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Phospholipase A2and acute pancreatitis in rats
  1. T BERTSCH
  1. Institute for Clinical Chemistry,
  2. Klinikum Mannheim, University of Heidelberg,
  3. Theodor-Kutzer-Ufer 1–3,
  4. D-68167 Mannheim, Germany
  5. Institute for Pathology,
  6. University of Erlangen-Nuremberg,
  7. Krankenhausstr. 8–10,
  8. D-91054 Erlangen, Germany
  1. E G FISCHER
  1. Institute for Clinical Chemistry,
  2. Klinikum Mannheim, University of Heidelberg,
  3. Theodor-Kutzer-Ufer 1–3,
  4. D-68167 Mannheim, Germany
  5. Institute for Pathology,
  6. University of Erlangen-Nuremberg,
  7. Krankenhausstr. 8–10,
  8. D-91054 Erlangen, Germany
  1. Y HORI,
  2. S FURUE,
  3. K KUWABARA,
  4. J IKEUCHI,
  5. K TANAKA
  1. Discovery Research Laboratories II,
  2. Shionogi & Co., Ltd,
  3. 3–1–1 Futaba-cho,
  4. Toyonaka, Osaka 561–0825, Japan
  5. First Department of Surgery,
  6. Faculty of Medicine,
  7. Kobe University,
  8. Kusunoki-cho 7, Chuo-ku,
  9. Kobe 650–0017, Japan
  1. Dr Hori.
  1. H ONOYAMA,
  2. M YAMAMOTO
  1. Discovery Research Laboratories II,
  2. Shionogi & Co., Ltd,
  3. 3–1–1 Futaba-cho,
  4. Toyonaka, Osaka 561–0825, Japan
  5. First Department of Surgery,
  6. Faculty of Medicine,
  7. Kobe University,
  8. Kusunoki-cho 7, Chuo-ku,
  9. Kobe 650–0017, Japan
  1. Dr Hori.

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Editor,—Phospholipase A2(PLA2) is an enzyme that cleaves fatty acids from phospholipids, leading to the generation of inflammatory eicosanoids.1 The group II isoenzyme of phospholipase A2 (PLA2-II) is raised in peripheral blood during various inflammatory states.2 PLA2 is induced in vitro and in vivo by the classic acute phase cytokine interleukin 6.3 4 Therefore PLA2-II can be regarded as an acute phase protein. With great interest we read the well designed study of Furue et al(Gut1997;41:826–31) who could clearly show that most PLA2 activity during sodium deoxycholate induced acute pancreatitis in rats is due to the group II isoenzyme. Furue and colleagues suggested that the liver is the main source of this enzyme in their experiments because Nevalainen and coworkers5 and Crowl and coworkers3 described PLA2-II activity in human hepatocytes. We agree with the suggestion of Furue et al that PLA2-II is produced in human hepatocytes like classic acute phase proteins. This was also demonstrated by our group,6but we think that the extrapolation of these findings from human tissue to animal experiments, as done by Furue et al, requires some clarification. Hatch et alwere able to show that liver macrophages and not hepatocytes were the main source of PLA2-II in rats during endotoxin induced acute phase reaction.7 As a consequence, liver macrophages but not hepatocytes could also be the main source of PLA2-II in the animal experiments presented by Furue and collaborators. Therefore an alternative pathogenetic mechanism leading to liver damage in experimental induced acute pancreatitis should be taken into account. Our alternative pathogenetic sequence is that PLA2-II released by liver macrophages attacks adjacent already damaged liver tissue, thus leading to complete destruction of hepatocytes with subsequent release of aminotransferases into the circulation, as shown by Furue et al. In conclusion, we agree that PLA2-II could be an important mediator of liver failure in acute pancreatitis, but alternative pathomechanisms resulting from different production sites should be discussed.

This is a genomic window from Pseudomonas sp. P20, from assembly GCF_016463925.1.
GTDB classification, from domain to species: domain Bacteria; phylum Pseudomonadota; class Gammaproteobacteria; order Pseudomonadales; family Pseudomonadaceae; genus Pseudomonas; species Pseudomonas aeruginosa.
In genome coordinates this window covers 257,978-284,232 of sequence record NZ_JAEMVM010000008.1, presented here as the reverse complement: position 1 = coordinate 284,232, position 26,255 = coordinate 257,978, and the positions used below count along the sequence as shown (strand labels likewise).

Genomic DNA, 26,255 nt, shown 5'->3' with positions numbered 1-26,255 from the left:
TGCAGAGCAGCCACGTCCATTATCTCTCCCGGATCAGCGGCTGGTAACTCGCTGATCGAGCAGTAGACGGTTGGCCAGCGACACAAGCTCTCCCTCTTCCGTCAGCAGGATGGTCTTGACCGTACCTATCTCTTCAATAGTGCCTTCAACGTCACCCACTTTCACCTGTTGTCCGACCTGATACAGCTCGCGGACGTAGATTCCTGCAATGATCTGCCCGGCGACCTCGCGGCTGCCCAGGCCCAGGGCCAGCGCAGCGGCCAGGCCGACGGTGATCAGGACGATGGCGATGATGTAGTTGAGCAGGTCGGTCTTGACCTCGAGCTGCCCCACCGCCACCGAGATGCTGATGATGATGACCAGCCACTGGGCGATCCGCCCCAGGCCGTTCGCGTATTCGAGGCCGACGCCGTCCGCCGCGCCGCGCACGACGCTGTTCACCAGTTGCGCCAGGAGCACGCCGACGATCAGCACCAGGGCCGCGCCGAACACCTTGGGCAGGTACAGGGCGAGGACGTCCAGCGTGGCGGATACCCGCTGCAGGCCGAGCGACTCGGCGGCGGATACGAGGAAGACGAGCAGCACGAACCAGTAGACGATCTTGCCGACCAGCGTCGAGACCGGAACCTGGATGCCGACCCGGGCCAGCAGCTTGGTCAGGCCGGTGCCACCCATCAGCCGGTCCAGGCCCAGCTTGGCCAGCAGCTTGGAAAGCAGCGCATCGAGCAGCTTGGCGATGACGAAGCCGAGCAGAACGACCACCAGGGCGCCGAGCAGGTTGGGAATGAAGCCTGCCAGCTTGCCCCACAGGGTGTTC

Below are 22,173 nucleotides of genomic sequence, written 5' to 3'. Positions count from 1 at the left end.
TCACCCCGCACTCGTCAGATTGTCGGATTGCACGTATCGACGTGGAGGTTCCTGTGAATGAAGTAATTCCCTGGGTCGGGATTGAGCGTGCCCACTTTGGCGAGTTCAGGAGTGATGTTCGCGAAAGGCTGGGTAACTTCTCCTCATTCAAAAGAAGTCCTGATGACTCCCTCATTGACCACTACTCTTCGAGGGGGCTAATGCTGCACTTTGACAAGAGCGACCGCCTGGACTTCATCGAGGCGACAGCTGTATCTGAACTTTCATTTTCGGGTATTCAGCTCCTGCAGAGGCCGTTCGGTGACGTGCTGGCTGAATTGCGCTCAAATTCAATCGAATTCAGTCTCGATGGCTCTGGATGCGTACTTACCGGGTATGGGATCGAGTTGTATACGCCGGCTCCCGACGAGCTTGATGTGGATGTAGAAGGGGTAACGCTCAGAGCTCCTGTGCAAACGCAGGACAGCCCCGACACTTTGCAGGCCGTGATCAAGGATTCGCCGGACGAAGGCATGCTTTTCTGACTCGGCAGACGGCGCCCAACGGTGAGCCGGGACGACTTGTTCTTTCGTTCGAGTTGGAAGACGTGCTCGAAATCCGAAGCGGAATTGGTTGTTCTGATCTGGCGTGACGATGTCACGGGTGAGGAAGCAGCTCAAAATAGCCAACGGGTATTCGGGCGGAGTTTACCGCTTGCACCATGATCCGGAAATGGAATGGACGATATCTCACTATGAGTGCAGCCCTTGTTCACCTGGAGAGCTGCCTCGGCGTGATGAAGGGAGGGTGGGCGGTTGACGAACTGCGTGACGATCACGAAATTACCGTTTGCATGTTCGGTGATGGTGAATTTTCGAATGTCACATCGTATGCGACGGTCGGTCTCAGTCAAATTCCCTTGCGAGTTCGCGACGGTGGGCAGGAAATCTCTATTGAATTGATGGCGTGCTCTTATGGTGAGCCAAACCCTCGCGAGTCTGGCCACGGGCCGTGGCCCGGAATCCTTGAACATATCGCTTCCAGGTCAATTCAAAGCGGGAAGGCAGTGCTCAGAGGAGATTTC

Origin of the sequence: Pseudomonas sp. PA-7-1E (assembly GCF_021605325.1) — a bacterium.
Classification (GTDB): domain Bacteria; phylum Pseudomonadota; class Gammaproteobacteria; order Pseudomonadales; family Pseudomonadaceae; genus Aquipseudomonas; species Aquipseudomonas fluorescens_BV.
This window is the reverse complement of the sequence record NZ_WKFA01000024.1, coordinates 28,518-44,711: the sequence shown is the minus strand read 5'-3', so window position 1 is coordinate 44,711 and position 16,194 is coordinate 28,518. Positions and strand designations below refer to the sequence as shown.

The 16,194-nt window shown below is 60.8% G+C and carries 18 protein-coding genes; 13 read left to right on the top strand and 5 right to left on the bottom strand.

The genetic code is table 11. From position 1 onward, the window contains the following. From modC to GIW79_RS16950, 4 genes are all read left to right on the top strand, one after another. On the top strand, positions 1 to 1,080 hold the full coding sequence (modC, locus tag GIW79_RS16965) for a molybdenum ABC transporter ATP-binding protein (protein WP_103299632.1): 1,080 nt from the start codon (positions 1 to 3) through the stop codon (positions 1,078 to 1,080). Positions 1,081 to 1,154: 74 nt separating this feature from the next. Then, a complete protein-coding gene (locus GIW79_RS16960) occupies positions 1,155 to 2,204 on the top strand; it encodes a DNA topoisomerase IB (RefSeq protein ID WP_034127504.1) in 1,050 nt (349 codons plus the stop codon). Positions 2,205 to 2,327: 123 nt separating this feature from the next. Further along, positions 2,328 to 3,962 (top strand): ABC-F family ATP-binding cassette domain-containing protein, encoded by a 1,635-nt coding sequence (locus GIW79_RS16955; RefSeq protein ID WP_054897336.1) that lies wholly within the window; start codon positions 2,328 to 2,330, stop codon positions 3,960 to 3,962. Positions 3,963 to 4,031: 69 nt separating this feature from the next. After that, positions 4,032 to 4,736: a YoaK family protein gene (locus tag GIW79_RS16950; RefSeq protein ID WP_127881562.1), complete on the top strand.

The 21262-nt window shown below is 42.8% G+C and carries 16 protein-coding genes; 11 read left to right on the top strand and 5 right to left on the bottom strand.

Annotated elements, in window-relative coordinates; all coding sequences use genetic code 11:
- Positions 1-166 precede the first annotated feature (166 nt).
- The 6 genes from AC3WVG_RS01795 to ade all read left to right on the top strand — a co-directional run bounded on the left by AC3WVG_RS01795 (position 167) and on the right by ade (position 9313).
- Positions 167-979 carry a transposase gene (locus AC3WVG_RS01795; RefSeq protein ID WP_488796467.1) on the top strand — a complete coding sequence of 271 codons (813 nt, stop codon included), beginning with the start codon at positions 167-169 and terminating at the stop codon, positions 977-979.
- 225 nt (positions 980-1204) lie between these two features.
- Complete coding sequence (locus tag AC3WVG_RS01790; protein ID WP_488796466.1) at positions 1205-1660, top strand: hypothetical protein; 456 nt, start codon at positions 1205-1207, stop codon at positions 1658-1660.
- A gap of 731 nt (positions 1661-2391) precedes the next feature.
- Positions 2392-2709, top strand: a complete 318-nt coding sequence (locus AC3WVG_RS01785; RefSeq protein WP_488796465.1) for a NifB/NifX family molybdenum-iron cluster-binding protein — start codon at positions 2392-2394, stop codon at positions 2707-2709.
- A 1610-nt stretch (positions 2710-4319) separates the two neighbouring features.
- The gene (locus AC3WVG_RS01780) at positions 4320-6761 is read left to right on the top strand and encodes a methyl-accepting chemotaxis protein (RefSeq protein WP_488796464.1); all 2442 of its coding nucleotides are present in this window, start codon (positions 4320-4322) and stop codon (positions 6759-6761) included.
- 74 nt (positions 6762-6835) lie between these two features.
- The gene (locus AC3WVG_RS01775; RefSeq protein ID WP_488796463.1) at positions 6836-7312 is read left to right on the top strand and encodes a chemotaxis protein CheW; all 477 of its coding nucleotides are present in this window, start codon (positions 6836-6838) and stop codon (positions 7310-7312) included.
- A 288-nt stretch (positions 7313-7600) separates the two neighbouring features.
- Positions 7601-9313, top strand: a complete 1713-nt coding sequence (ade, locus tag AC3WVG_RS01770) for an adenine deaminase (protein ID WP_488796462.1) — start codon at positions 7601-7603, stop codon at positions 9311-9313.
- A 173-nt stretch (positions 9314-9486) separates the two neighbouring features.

References

Reply

Editor,—We thank Drs Bertsch and Fischer for their interest in our paper. As group II PLA2(PLA2-II) is known to be produced from a variety of cells upon stimulation with various stimuli, it is still difficult to ascertain the main source of increased levels of this enzyme in the circulation both in animal models of inflammation and in human patients.1-1 1-2 As Bertsch and Fischer comment, we have to be careful about transferring findings from human tissue to animal experiments. Also of note is that liver macrophages (Kupffer cells) and not hepatocytes could be the main source of PLA2-II in our experiments on acute pancreatitis in rats. However, in contrast to the findings by Hatch and colleagues1-3 rat cultured hepatocytes can produce PLA2-II upon stimulation via chemical hypoxic injury,1-4 suggesting that the production of PLA2-II depends on both the type of cell and also the type of stimulus used. So we still think that hepatocytes are the main source of PLA2-II in our experiments. In addition, vascular smooth muscle cells could also be a potential source of PLA2-II as reported by Nakano and Arita1-5 who found high levels of PLA2-II transcripts in aorta of endotoxaemic rats. Very recently high levels of PLA2-II protein and overexpression of its mRNA in vascular tissue were also found in rat adjuvant arthritis.1-6 Therefore, the possible sources of PLA2-II in our rat acute pancreatitis could be hepatocytes, Kupffer cells and smooth muscle cells, and this enzyme from different type of cells would work in concert to damage liver tissue. Of course, the immunohistochemical study to identify the cellular source of PLA2-II in our experiments should be performed.

References

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